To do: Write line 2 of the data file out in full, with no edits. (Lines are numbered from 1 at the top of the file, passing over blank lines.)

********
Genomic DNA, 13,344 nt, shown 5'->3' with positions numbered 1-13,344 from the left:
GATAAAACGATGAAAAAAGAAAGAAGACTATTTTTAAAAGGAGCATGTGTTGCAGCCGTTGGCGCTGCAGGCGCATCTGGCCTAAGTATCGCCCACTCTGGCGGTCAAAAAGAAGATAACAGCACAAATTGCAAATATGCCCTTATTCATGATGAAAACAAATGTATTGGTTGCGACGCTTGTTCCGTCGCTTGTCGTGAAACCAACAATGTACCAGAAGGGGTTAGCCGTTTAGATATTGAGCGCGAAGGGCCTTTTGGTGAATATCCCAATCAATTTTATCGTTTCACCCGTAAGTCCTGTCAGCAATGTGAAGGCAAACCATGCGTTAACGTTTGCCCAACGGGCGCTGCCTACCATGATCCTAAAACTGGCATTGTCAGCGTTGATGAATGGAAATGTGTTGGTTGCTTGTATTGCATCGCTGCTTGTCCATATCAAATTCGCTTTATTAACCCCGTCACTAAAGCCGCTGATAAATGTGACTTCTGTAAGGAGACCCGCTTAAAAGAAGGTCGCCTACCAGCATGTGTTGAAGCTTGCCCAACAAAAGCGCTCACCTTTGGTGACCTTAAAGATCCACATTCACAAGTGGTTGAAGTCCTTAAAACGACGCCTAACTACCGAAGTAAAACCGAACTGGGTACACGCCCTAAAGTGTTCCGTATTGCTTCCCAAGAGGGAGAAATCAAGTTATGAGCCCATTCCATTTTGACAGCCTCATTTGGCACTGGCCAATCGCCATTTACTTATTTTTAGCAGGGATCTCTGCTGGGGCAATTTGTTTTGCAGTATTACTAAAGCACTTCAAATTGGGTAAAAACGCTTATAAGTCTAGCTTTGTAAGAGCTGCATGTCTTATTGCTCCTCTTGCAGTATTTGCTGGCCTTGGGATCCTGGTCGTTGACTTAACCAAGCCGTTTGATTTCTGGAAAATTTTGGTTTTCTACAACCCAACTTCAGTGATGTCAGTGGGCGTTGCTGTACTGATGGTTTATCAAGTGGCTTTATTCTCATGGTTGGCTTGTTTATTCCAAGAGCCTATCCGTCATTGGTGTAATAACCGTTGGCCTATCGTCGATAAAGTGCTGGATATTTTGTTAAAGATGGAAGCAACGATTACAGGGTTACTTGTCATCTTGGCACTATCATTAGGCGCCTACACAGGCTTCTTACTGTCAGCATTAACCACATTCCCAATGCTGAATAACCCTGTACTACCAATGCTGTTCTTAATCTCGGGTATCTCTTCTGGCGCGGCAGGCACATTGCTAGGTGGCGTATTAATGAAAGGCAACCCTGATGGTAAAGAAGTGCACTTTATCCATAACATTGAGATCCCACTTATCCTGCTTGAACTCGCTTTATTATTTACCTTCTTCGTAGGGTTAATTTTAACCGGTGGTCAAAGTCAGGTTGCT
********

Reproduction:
GATAAAACGATGAAAAAAGAAAGAAGACTATTTTTAAAAGGAGCATGTGTTGCAGCCGTTGGCGCTGCAGGCGCATCTGGCCTAAGTATCGCCCACTCTGGCGGTCAAAAAGAAGATAACAGCACAAATTGCAAATATGCCCTTATTCATGATGAAAACAAATGTATTGGTTGCGACGCTTGTTCCGTCGCTTGTCGTGAAACCAACAATGTACCAGAAGGGGTTAGCCGTTTAGATATTGAGCGCGAAGGGCCTTTTGGTGAATATCCCAATCAATTTTATCGTTTCACCCGTAAGTCCTGTCAGCAATGTGAAGGCAAACCATGCGTTAACGTTTGCCCAACGGGCGCTGCCTACCATGATCCTAAAACTGGCATTGTCAGCGTTGATGAATGGAAATGTGTTGGTTGCTTGTATTGCATCGCTGCTTGTCCATATCAAATTCGCTTTATTAACCCCGTCACTAAAGCCGCTGATAAATGTGACTTCTGTAAGGAGACCCGCTTAAAAGAAGGTCGCCTACCAGCATGTGTTGAAGCTTGCCCAACAAAAGCGCTCACCTTTGGTGACCTTAAAGATCCACATTCACAAGTGGTTGAAGTCCTTAAAACGACGCCTAACTACCGAAGTAAAACCGAACTGGGTACACGCCCTAAAGTGTTCCGTATTGCTTCCCAAGAGGGAGAAATCAAGTTATGAGCCCATTCCATTTTGACAGCCTCATTTGGCACTGGCCAATCGCCATTTACTTATTTTTAGCAGGGATCTCTGCTGGGGCAATTTGTTTTGCAGTATTACTAAAGCACTTCAAATTGGGTAAAAACGCTTATAAGTCTAGCTTTGTAAGAGCTGCATGTCTTATTGCTCCTCTTGCAGTATTTGCTGGCCTTGGGATCCTGGTCGTTGACTTAACCAAGCCGTTTGATTTCTGGAAAATTTTGGTTTTCTACAACCCAACTTCAGTGATGTCAGTGGGCGTTGCTGTACTGATGGTTTATCAAGTGGCTTTATTCTCATGGTTGGCTTGTTTATTCCAAGAGCCTATCCGTCATTGGTGTAATAACCGTTGGCCTATCGTCGATAAAGTGCTGGATATTTTGTTAAAGATGGAAGCAACGATTACAGGGTTACTTGTCATCTTGGCACTATCATTAGGCGCCTACACAGGCTTCTTACTGTCAGCATTAACCACATTCCCAATGCTGAATAACCCTGTACTACCAATGCTGTTCTTAATCTCGGGTATCTCTTCTGGCGCGGCAGGCACATTGCTAGGTGGCGTATTAATGAAAGGCAACCCTGATGGTAAAGAAGTGCACTTTATCCATAACATTGAGATCCCACTTATCCTGCTTGAACTCGCTTTATTATTTACCTTCTTCGTAGGGTTAATTTTAACCGGTGGTCAAAGTCAGGTTGCT